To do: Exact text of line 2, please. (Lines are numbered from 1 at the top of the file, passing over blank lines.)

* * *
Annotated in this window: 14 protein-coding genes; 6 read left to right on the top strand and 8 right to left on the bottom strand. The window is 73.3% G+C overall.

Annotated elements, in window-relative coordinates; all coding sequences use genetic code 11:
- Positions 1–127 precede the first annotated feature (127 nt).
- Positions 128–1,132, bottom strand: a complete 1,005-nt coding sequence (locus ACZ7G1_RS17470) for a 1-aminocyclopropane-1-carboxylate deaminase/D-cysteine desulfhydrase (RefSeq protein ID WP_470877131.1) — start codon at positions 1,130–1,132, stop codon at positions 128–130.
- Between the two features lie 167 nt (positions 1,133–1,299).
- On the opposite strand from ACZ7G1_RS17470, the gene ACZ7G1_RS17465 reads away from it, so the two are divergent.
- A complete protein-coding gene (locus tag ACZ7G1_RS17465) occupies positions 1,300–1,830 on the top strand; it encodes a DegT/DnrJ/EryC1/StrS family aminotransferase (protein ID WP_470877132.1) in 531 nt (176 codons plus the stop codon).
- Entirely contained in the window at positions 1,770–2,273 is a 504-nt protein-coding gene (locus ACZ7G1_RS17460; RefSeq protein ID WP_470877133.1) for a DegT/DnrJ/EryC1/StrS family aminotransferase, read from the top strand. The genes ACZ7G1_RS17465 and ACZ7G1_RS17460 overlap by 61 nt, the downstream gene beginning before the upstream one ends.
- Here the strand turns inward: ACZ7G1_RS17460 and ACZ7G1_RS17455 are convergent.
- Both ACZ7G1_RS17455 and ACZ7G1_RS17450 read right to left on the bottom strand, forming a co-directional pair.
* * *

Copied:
Annotated elements, in window-relative coordinates; all coding sequences use genetic code 11: